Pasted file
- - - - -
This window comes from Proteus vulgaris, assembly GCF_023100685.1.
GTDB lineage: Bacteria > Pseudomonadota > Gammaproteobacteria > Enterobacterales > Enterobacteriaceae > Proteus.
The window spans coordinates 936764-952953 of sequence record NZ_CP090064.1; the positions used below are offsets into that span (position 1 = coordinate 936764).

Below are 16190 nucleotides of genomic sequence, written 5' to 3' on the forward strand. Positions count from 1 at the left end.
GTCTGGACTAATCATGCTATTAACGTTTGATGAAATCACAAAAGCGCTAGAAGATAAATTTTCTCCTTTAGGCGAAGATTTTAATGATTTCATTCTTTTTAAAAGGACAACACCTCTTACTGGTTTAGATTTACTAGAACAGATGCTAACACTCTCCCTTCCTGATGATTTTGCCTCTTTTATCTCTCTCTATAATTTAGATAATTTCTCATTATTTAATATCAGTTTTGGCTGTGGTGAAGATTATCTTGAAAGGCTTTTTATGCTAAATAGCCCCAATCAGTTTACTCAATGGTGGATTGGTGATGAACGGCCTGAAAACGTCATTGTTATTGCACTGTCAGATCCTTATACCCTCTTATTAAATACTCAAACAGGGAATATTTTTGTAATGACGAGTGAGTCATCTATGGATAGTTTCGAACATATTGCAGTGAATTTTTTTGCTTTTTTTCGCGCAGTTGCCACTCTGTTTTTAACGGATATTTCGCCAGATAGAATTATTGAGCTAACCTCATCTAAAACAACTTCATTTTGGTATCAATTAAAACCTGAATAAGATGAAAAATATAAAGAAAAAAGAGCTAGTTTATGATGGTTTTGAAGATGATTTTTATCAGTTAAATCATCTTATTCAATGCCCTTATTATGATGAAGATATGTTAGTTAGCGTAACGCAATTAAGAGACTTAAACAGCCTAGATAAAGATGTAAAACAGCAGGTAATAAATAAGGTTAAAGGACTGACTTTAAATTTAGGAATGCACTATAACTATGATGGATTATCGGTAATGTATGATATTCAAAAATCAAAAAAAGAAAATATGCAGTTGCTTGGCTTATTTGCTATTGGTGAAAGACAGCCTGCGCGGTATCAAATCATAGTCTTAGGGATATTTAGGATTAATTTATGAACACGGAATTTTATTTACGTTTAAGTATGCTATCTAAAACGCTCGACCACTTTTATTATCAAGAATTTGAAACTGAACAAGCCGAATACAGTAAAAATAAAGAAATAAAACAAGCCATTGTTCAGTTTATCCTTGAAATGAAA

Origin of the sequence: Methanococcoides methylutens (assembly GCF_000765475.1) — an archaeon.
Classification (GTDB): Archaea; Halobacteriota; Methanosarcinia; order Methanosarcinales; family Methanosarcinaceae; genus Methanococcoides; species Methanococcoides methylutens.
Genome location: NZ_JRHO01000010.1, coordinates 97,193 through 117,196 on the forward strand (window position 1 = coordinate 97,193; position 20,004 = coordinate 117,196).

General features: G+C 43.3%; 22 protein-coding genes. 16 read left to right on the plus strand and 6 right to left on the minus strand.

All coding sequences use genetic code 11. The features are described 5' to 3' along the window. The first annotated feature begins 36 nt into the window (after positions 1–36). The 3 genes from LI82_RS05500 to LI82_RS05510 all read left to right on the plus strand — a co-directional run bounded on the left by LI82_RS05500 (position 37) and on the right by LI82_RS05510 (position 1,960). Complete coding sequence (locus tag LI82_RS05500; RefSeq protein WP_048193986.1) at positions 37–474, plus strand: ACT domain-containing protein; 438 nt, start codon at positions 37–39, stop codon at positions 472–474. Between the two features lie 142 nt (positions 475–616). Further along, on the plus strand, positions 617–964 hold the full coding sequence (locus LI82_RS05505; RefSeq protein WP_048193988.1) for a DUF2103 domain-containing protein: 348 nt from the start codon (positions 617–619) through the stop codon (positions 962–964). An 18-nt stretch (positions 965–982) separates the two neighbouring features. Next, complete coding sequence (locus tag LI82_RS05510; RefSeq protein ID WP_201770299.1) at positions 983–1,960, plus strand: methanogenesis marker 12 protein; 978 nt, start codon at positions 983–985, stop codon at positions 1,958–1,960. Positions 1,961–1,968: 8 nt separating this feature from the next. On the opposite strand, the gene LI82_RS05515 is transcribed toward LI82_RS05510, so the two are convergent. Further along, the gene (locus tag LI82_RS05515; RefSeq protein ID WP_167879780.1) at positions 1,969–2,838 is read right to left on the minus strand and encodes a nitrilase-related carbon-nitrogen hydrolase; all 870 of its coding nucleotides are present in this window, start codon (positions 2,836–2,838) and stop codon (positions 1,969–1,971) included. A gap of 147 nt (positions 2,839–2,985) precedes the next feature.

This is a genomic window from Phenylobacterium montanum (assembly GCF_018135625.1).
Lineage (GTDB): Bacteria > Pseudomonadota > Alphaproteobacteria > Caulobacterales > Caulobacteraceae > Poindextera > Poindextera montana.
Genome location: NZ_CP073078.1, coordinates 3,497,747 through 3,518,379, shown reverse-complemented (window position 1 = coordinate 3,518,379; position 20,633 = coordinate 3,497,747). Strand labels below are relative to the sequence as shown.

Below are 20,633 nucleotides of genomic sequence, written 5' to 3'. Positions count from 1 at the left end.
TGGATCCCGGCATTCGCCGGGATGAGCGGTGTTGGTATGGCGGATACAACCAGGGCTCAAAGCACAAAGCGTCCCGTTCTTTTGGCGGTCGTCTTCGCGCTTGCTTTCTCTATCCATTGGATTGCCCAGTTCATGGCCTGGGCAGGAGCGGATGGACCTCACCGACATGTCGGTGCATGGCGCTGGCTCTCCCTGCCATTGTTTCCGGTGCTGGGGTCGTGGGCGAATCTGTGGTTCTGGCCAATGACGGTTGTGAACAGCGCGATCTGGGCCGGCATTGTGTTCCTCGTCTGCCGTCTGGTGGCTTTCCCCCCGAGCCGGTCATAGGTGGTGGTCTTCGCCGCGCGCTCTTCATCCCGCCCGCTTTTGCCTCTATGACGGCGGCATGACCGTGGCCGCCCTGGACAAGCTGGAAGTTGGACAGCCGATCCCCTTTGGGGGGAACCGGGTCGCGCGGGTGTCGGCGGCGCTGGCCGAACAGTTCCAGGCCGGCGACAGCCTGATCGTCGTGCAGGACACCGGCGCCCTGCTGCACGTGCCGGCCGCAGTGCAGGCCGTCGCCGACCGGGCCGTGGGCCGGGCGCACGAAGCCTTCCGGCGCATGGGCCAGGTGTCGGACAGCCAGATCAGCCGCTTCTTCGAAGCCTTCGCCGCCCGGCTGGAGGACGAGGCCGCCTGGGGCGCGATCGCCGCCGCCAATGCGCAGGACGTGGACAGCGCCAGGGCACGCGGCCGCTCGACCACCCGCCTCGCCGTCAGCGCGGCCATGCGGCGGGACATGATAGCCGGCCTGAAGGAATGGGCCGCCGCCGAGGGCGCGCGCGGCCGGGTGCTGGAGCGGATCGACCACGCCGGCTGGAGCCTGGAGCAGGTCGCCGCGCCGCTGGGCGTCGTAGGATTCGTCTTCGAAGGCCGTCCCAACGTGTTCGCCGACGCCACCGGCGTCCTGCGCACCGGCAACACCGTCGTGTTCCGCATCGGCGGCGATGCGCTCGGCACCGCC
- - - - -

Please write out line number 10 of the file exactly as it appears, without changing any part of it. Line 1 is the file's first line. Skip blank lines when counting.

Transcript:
All coding sequences use genetic code 11. The features are described 5' to 3' along the window. The first annotated feature begins 36 nt into the window (after positions 1–36). The 3 genes from LI82_RS05500 to LI82_RS05510 all read left to right on the plus strand — a co-directional run bounded on the left by LI82_RS05500 (position 37) and on the right by LI82_RS05510 (position 1,960). Complete coding sequence (locus tag LI82_RS05500; RefSeq protein WP_048193986.1) at positions 37–474, plus strand: ACT domain-containing protein; 438 nt, start codon at positions 37–39, stop codon at positions 472–474. Between the two features lie 142 nt (positions 475–616). Further along, on the plus strand, positions 617–964 hold the full coding sequence (locus LI82_RS05505; RefSeq protein WP_048193988.1) for a DUF2103 domain-containing protein: 348 nt from the start codon (positions 617–619) through the stop codon (positions 962–964). An 18-nt stretch (positions 965–982) separates the two neighbouring features. Next, complete coding sequence (locus tag LI82_RS05510; RefSeq protein ID WP_201770299.1) at positions 983–1,960, plus strand: methanogenesis marker 12 protein; 978 nt, start codon at positions 983–985, stop codon at positions 1,958–1,960. Positions 1,961–1,968: 8 nt separating this feature from the next. On the opposite strand, the gene LI82_RS05515 is transcribed toward LI82_RS05510, so the two are convergent. Further along, the gene (locus tag LI82_RS05515; RefSeq protein ID WP_167879780.1) at positions 1,969–2,838 is read right to left on the minus strand and encodes a nitrilase-related carbon-nitrogen hydrolase; all 870 of its coding nucleotides are present in this window, start codon (positions 2,836–2,838) and stop codon (positions 1,969–1,971) included. A gap of 147 nt (positions 2,839–2,985) precedes the next feature.